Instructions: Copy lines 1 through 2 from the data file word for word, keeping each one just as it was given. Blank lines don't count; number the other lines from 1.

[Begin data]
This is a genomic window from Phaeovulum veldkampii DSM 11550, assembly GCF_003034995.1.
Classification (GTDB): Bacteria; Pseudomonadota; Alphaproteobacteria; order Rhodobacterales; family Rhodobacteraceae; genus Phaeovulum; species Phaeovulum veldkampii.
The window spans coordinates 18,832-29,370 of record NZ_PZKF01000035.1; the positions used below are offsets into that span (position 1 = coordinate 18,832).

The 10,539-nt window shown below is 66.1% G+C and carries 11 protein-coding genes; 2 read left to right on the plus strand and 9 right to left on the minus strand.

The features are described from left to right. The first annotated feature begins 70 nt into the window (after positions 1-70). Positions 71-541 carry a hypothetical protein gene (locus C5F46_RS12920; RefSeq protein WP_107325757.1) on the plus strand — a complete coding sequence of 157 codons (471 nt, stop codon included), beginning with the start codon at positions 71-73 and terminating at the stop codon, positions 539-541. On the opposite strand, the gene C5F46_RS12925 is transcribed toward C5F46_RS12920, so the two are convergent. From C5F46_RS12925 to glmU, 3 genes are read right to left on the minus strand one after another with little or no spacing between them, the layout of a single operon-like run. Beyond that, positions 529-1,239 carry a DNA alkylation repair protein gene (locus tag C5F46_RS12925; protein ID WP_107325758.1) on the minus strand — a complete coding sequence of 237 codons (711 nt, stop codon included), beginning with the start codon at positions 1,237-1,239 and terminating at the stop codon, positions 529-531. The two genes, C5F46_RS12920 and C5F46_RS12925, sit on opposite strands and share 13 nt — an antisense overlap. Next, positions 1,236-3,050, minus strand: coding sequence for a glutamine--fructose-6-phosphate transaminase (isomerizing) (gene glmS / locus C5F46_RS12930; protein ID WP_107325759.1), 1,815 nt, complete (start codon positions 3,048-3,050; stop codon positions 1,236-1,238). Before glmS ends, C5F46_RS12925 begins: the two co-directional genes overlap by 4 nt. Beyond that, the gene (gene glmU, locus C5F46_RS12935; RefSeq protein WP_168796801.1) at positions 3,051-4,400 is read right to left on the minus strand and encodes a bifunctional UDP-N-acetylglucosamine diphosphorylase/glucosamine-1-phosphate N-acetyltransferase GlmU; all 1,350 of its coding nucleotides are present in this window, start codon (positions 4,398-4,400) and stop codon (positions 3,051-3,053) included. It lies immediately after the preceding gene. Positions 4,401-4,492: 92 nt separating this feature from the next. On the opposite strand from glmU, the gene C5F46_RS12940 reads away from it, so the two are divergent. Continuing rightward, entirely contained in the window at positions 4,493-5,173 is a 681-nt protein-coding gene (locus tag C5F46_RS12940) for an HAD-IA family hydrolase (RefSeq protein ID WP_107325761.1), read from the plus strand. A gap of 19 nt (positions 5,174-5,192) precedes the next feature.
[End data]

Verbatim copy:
This is a genomic window from Phaeovulum veldkampii DSM 11550, assembly GCF_003034995.1.
Classification (GTDB): Bacteria; Pseudomonadota; Alphaproteobacteria; order Rhodobacterales; family Rhodobacteraceae; genus Phaeovulum; species Phaeovulum veldkampii.